The Supreme Court's conservative majority seemed wary Tuesday of getting federal judges involved in determining when electoral district maps are too partisan.
In more than two hours of arguments over Republican-drawn congressional districts in North Carolina and a single congressional district drawn to benefit Democrats in Maryland, the justices on the right side of the court asked repeatedly whether unelected judges should police the partisan actions of elected officials.
"Why should we wade into this?" Justice Neil Gorusch asked.
Gorsuch and Justice Brett Kavanaugh pointed out that voters in some states and state courts in others are imposing limits on how far politicians can go in designing districts that maximize one party's advantage. In light of activity at the state level, Kavanaugh asked if the country had reached the point where "this court and this court alone" must act.
But there was no certainty that the justices would, in the end, shut courthouse doors to claims over excessive partisan gerrymandering, as the practice of designing districts for political gain is known.
Kavanaugh, in particular, said he would not dispute the "problems of extreme partisan gerrymandering."
The cases at the high court mark the second time in consecutive terms the justices are trying to determine if they can set limits on partisan map-making. The court also could rule that federal judges should not oversee disputes over districts designed to benefit one political party.
Democrats and Republicans eagerly await the outcome of cases from Maryland and North Carolina because a new round of redistricting will follow the 2020 census, and the decision could help shape the makeup of Congress and state legislatures over the next decade.
Last year, the court essentially punted on cases from Wisconsin and the same Maryland congressional district that was before the court Tuesday.
Partisan gerrymandering is almost as old as the United States. While the court ruled 30 years ago that courts could police overly partisan map-making, the justices have never struck down districts on the ground that they violated the rights of voters from the minority party.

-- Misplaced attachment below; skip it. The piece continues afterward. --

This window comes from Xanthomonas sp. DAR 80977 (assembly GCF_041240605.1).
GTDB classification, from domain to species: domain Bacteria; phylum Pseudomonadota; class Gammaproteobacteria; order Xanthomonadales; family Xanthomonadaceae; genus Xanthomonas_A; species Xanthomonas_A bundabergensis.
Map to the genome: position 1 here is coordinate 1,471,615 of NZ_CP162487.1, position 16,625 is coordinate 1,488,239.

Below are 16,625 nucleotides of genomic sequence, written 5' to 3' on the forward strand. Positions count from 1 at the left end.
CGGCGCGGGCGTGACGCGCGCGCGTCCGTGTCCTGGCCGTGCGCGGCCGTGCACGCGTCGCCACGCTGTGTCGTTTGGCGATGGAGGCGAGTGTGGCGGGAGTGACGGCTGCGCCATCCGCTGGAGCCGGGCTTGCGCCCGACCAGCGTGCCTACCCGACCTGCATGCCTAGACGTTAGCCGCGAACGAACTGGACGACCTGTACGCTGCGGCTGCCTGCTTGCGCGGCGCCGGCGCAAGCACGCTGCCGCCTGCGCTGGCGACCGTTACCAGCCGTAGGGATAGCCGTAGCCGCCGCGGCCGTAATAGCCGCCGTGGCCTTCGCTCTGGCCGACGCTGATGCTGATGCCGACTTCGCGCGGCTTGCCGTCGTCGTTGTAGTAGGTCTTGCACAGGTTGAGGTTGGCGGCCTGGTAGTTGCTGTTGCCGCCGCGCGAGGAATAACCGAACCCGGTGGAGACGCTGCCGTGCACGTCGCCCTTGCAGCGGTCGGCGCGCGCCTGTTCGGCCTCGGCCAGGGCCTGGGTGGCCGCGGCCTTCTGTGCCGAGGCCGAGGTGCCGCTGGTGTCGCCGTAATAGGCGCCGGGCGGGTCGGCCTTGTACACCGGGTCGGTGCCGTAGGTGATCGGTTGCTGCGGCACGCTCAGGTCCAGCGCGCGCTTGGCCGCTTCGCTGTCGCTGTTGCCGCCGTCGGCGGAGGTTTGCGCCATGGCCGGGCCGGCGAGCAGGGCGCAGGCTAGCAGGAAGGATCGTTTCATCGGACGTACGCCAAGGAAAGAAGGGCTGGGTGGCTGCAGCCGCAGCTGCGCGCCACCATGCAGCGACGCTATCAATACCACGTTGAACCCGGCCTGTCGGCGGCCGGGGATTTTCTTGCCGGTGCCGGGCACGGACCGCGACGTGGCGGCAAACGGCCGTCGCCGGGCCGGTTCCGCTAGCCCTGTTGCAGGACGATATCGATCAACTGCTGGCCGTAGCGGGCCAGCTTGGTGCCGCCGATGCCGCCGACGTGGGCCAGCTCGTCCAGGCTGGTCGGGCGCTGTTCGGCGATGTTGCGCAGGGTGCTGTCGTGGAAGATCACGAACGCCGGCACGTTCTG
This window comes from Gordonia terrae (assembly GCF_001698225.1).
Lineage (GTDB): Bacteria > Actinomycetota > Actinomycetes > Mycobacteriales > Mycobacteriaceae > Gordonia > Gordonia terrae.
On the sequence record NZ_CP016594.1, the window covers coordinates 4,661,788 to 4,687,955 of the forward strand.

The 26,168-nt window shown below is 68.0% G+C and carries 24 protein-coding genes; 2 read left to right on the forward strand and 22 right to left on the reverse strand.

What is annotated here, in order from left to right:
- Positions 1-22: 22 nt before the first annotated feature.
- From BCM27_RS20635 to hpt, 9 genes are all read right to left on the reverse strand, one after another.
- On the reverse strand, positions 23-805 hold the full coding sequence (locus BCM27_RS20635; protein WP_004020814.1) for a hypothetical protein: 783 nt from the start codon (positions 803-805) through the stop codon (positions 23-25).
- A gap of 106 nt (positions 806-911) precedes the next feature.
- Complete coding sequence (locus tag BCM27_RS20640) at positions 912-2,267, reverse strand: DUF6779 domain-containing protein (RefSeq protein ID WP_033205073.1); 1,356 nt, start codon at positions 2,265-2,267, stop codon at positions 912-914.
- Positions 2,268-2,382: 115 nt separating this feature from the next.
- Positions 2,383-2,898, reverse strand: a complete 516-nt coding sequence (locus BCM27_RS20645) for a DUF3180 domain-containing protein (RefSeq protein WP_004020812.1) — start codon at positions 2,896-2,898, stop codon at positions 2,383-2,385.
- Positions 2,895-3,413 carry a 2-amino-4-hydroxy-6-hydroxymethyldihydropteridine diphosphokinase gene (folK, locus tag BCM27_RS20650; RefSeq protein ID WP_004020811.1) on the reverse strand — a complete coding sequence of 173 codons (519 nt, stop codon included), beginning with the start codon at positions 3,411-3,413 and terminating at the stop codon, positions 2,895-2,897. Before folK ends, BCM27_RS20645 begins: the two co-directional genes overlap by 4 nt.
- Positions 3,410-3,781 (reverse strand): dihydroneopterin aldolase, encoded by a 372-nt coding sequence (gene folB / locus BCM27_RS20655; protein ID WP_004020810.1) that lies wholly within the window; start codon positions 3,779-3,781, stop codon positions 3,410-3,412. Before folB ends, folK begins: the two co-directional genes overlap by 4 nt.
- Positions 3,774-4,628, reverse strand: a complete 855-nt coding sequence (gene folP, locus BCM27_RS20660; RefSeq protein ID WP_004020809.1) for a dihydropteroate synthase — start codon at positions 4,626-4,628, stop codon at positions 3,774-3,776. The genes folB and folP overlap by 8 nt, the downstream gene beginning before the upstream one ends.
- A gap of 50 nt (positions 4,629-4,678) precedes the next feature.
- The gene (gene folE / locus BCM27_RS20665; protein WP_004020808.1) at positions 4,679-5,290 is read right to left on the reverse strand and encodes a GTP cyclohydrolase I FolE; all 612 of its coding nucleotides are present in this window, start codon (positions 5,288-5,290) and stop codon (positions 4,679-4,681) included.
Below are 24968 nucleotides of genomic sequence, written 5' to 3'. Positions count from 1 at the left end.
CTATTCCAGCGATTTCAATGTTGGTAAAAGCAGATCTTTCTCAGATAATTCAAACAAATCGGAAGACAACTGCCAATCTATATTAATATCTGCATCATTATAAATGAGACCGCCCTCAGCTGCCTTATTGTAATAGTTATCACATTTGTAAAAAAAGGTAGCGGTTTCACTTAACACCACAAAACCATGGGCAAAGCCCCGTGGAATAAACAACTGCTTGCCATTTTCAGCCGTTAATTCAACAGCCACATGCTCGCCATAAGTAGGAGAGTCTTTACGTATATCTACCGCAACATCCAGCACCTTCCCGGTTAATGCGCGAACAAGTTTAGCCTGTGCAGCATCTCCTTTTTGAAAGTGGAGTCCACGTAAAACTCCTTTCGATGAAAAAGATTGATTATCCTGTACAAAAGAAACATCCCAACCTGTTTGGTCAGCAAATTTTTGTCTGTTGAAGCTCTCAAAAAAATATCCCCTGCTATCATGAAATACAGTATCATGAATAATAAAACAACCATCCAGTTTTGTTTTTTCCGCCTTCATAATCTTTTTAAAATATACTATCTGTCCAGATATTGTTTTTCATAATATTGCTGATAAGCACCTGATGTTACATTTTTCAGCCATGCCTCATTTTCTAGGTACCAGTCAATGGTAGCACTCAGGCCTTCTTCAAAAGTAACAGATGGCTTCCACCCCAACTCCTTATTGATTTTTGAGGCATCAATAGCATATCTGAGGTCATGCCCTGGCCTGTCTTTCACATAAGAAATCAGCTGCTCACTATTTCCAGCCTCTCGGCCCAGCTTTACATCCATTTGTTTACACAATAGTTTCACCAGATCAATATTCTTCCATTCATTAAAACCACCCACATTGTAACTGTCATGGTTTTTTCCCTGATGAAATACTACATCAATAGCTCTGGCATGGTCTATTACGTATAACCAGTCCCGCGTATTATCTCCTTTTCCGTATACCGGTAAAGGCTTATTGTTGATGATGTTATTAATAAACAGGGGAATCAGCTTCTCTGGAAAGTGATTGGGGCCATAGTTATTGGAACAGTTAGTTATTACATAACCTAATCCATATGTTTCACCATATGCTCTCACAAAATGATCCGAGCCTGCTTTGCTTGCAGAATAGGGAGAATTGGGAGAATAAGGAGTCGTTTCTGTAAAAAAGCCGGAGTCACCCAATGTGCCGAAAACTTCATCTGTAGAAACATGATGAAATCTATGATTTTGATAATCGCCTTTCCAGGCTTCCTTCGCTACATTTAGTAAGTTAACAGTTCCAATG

Supporters of limits on partisan redistricting say that it's more urgent than ever for the court to intervene because partisan maps deepen stark political division in the United States and sophisticated computer programs allow map-makers to target voters on a house-by-house basis.
They were disappointed last year when Justice Anthony Kennedy, who was open to reining in maps drawn for partisan ends, didn't join the court's four more liberal justices.
Defenders of the maps that are being challenged want the court to defer to the other branches of government and bow out of partisan districting cases. Their chances may have been strengthened by Kennedy's retirement.
Complaints about partisan gerrymandering almost always arise when one party controls the redistricting process and has the ability to maximize the seats it holds in a state legislature or its state's congressional delegation.
That's what happened in North Carolina, where Democrats hold only three of 13 congressional districts in a state that tends to have closely decided statewide elections.
Republicans drew congressional districts that packed Democratic voters into the three districts that translated into landslide victories. Meanwhile, the map produced smaller winning margins for Republican candidates, but in more districts.
In Maryland, Democrats who controlled redistricting in 2011 wanted to increase their 6-2 edge in congressional seats. So they drew a map that would flip to Democrats a western Maryland district where a Republican incumbent served for 20 years.
Lower courts in both states struck down the districts as unconstitutionally partisan.
And the governors of both states also are urging the Supreme Court to "end gerrymandering once and for all."
Since the maps were drawn, North Carolina has elected a Democratic governor, Roy Cooper, and Maryland now has a Republican chief executive, Larry Hogan.
"The Supreme Court will soon hear arguments over whether politicians can be trusted to draw up their own districts. Take it from us: They can't," the governors wrote in an article published Monday in The Washington Post.
Decisions in Rucho v. Common Cause, 18-422, and Lamone v. Benisek, 18-726, are expected by late June.